Attitude is King in Conflict Resolution

By Peter Barron Stark

Conflict is a natural part of life and can’t always be avoided. Sometime conflict has positive outcomes, other times conflict has negative outcomes. When it comes to conflict, a lot depends on your attitude.

An unwillingness to resolve conflict creates tension, frustration, worry, anxiety and usually, a lack of positive, constructive communication. But what is most important to managers to recognize is that unresolved conflict undermines your ability to effectively lead. When you fail to resolve a conflict on your team, the individuals involved in the conflict, as well as others who observe the conflict, lose respect for you. It’s almost impossible to be recognized as the leader when you aren’t respected.

So why are so many managers hesitant to lean into conflict?

Some simple answers include:

– They hope the conflict will resolve itself
– They are fearful that confronting the problem will make the situation worse
– They have had bad experiences when discussing the topic with the person in the past
– They don’t think the conflict is that big of a deal
– They don’t ask about topics or situations that they’d prefer not to know about
– They feel they can still accomplish their goals and meet their needs by working around the conflict.

When I looked at our updated Leadership Development Assessment (LDA) Benchmark data recently, I was excited to see that one of the top three differentiators of the Best of the Best leaders (top 25 percent) is the ability to solve problems and resolve conflict.

Although the Best of the Best leaders are higher on nearly every question in the benchmarks, they are approximately 10 percent higher in the category of conflict and problem resolution.

The Best of the Best Leaders are clearly doing something differently to gain a rating from their bosses, peers and direct reports that is 10 percentage points higher than everyone else in the Benchmark. From my work with them I’ve learned nine things these leaders do differently when it comes to resolving conflict:

Know the importance of attitude: Your attitude and beliefs will have a huge impact on your ability to resolve the conflict. Having confidence in yourself and believing that by leaning into the conflict you can improve the situation will benefit you as a leader. However, the opposite is also true. Lacking confidence in your abilities or having a negative attitude or vision, will most likely create a negative outcome.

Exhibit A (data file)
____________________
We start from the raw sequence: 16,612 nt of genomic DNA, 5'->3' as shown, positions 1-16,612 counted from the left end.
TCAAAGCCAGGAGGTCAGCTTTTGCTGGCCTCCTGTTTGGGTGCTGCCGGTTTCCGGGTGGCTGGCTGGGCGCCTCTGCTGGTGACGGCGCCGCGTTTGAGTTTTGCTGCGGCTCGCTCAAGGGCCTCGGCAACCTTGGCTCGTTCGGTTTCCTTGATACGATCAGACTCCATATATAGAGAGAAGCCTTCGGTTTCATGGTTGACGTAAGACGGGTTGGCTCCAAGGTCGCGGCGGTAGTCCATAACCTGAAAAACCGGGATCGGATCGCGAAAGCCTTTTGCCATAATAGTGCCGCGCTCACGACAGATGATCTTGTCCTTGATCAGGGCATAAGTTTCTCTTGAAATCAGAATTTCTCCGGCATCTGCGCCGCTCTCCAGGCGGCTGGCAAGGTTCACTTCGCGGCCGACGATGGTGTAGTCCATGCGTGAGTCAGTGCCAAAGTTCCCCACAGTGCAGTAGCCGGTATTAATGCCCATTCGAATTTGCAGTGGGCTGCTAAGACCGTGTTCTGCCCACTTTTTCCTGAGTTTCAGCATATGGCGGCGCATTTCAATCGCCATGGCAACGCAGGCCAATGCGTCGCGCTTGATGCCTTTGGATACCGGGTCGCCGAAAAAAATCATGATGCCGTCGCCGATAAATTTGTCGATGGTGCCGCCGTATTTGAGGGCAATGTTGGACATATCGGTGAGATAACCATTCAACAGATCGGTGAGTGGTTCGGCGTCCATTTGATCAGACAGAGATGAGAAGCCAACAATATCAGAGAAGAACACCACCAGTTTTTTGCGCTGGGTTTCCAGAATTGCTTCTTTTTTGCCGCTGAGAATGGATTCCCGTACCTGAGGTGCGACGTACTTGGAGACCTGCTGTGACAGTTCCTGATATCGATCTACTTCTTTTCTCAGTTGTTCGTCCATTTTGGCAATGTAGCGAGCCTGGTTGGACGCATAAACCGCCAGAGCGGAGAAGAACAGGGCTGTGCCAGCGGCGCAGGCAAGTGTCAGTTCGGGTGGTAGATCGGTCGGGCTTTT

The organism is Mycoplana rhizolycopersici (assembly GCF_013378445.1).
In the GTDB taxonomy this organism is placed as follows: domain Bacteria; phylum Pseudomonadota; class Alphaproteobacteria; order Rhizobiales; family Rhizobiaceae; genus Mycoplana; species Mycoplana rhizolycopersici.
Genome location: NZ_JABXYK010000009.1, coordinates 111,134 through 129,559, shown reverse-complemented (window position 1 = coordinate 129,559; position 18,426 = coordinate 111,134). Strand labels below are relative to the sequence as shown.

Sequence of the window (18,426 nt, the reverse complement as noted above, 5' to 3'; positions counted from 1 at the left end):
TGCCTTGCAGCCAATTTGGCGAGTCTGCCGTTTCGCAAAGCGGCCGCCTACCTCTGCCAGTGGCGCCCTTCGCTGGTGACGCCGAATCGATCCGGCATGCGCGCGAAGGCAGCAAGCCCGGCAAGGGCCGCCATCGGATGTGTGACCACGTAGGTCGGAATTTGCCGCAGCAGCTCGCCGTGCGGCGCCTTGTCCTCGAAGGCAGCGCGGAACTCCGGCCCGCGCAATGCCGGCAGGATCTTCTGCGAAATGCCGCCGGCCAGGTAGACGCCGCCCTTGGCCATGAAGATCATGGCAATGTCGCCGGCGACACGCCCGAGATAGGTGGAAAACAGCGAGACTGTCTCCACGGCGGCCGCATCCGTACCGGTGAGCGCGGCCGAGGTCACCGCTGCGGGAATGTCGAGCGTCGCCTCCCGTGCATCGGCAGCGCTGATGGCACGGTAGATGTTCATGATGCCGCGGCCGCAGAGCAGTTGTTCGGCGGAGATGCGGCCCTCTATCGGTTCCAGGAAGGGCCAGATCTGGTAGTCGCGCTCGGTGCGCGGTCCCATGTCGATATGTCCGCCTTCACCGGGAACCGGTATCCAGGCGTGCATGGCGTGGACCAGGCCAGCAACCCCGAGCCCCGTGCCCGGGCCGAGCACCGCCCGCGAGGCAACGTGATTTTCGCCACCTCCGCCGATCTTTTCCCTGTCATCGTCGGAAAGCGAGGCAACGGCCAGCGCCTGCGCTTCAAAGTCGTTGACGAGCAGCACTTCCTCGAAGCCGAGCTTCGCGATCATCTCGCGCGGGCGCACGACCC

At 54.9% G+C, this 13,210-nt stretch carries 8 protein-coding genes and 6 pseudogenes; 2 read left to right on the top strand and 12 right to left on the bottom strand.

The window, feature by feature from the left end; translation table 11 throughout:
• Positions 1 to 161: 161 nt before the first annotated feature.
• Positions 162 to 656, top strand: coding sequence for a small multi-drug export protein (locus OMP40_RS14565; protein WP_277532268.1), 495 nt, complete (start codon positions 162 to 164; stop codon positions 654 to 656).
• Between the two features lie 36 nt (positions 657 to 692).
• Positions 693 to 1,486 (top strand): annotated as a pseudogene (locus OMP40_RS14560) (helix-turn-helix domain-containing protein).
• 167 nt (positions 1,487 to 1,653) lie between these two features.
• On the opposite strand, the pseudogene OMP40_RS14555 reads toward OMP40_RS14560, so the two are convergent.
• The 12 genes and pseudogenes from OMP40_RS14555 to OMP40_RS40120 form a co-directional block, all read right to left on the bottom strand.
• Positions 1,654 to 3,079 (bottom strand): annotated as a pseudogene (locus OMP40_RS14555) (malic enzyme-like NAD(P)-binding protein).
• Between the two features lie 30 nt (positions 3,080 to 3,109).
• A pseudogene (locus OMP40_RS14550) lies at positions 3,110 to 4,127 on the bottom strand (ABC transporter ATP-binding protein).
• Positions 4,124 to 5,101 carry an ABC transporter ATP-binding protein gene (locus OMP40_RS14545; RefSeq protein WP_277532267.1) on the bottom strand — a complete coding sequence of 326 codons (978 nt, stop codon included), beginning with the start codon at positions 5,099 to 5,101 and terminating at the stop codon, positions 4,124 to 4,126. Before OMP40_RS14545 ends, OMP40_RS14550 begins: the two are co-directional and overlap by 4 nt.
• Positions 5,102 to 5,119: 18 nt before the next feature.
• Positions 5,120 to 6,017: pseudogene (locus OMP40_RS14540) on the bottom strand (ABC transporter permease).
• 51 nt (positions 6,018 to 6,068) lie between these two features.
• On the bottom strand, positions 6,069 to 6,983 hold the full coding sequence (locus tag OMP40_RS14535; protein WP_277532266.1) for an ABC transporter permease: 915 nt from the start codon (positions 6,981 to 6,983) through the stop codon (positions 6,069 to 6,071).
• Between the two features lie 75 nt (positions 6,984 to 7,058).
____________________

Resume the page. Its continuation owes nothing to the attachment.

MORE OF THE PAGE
Assume positive intent: Most times, when you develop a negative attitude about someone’s role in a conflict, you assume the other individual has negative intent. Great leaders assume the best about people. Leaning into the conflict with the belief that the other individuals involved also want to resolve the conflict, do the right things and improve the relationship, will help you open up dialogue to resolve the conflict.

Don’t complain…take action: An old sage once told me, “I don’t complain anymore.” He went on to add, “I figured out that 80 percent of the people I complain to don’t actually care about my problems. And, the other 20 percent are actually happy that I’m more miserable than they are.” Complaining is almost always talking about things which you believe you do not control. Focusing your mind on what you do control, believing you have the ability to positively impact the future, and then taking the necessary actions to resolve conflicts will make you the type of leader people want to follow.

Quickly apologize: When you apologize, you take the target off your back. A great opening line to any conflict you are involved in is: “I’m really sorry about what happened. It turned into a conflict and that was not my goal. For my part in creating this situation, I’m sorry.” Unfortunately, some people’s egos are so gargantuan that they impede their ability to apologize for their role in a conflict. When you lack the ability to apologize, I guarantee that this will motivate some people to keep shooting at that target on your back by pointing out your deficiencies that contributed to the conflict.

Be quicker to forgive: Forgiveness is a great healer in letting go of anger. Did you realize that when you’re angry, others have control over you? We all know someone who is angry at their parents, their spouse, their kids, their employees, or their boss and use that anger as their reason for where they are in life. It’s simple but hard for many people to do. When you forgive, and then take action, you regain control over your life.